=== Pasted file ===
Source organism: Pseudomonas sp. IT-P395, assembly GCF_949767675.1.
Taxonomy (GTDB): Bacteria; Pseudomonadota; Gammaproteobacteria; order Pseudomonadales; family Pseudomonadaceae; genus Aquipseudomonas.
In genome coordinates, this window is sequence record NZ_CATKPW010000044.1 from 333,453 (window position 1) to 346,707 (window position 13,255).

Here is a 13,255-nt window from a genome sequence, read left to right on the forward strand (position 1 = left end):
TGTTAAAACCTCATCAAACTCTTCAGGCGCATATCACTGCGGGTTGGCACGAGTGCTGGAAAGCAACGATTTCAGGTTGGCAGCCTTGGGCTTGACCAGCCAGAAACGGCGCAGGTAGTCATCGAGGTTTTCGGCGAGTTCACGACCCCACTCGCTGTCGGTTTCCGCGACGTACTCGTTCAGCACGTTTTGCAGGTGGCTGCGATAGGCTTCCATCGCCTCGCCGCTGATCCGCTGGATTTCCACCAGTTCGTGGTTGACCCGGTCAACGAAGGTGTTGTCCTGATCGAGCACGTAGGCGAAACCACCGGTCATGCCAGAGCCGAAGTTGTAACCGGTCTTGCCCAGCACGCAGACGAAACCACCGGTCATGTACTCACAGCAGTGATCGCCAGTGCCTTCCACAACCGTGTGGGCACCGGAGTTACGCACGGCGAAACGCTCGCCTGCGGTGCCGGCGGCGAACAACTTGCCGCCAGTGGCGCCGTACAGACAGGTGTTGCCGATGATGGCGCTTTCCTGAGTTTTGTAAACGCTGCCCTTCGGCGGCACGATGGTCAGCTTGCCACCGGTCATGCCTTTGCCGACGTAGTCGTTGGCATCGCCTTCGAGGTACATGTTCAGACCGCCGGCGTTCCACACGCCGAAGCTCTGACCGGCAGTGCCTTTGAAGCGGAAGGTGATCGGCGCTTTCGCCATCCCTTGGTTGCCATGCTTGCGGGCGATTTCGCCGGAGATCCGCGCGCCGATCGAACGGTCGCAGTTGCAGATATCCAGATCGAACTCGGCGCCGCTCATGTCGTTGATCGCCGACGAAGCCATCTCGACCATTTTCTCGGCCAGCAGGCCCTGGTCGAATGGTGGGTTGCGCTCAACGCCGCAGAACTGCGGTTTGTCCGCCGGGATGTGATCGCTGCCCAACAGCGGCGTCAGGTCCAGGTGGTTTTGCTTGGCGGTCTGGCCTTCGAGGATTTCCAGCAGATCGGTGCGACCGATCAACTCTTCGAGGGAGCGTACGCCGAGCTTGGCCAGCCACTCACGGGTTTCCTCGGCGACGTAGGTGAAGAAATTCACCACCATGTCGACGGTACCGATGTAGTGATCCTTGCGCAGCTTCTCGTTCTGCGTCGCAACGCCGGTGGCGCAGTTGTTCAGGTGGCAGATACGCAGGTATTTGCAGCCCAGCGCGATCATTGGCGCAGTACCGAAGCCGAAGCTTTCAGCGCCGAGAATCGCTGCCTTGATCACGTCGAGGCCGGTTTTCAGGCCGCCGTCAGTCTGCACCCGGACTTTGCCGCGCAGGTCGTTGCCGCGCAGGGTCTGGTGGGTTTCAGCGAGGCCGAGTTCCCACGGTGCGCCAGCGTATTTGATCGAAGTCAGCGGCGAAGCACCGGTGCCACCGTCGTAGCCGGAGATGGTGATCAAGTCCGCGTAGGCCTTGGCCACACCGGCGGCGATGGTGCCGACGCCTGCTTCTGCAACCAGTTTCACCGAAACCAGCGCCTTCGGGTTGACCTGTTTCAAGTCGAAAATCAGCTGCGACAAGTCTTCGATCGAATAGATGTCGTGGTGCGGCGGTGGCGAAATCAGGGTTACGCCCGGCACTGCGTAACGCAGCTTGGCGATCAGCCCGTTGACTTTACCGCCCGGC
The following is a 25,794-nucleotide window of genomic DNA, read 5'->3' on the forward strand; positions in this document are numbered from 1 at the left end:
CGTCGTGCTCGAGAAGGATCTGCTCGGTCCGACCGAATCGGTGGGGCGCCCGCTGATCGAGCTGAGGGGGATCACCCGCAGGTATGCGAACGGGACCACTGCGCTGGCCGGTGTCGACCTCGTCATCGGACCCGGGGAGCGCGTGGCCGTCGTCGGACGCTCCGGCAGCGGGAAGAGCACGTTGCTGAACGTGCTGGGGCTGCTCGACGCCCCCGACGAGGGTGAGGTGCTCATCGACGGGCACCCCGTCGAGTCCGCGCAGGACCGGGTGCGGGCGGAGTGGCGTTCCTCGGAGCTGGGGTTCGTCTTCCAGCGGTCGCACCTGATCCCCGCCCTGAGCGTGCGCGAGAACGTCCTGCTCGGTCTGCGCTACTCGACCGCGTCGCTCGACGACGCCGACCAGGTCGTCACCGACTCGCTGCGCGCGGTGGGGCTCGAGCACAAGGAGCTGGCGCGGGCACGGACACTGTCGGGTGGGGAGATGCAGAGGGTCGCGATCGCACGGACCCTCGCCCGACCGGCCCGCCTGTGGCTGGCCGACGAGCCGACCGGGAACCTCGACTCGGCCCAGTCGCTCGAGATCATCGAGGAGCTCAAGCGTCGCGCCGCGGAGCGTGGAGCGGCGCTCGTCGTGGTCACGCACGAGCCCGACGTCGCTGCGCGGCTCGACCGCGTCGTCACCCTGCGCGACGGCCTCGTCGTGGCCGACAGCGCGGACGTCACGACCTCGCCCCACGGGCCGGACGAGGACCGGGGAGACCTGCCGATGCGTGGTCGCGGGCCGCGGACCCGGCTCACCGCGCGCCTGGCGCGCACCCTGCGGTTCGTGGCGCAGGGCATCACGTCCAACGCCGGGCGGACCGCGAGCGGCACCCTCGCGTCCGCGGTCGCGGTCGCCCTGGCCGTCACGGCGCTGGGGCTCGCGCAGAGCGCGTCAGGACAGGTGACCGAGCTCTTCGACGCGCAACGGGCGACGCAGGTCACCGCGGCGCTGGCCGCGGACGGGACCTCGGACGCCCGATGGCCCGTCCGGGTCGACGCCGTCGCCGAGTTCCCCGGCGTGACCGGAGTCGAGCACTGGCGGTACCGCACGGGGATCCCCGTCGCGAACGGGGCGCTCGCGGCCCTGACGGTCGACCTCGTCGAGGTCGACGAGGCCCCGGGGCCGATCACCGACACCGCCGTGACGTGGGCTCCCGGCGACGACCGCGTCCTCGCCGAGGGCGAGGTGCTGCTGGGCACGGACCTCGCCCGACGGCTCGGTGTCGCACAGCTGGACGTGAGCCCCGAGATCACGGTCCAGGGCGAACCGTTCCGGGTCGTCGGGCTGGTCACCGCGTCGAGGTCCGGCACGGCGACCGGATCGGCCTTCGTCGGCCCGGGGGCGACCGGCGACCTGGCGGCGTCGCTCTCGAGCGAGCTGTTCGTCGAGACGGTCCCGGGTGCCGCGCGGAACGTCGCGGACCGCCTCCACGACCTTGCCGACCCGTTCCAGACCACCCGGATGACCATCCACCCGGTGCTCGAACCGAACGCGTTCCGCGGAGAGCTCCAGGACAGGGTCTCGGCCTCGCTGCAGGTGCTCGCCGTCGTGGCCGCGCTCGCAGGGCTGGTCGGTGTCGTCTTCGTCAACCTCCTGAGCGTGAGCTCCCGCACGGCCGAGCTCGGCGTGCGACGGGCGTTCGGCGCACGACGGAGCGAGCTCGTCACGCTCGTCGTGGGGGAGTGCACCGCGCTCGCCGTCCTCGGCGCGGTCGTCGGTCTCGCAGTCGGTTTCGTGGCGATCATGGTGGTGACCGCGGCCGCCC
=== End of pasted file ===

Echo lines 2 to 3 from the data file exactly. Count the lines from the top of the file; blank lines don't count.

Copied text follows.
Taxonomy (GTDB): Bacteria; Pseudomonadota; Gammaproteobacteria; order Pseudomonadales; family Pseudomonadaceae; genus Aquipseudomonas.
In genome coordinates, this window is sequence record NZ_CATKPW010000044.1 from 333,453 (window position 1) to 346,707 (window position 13,255).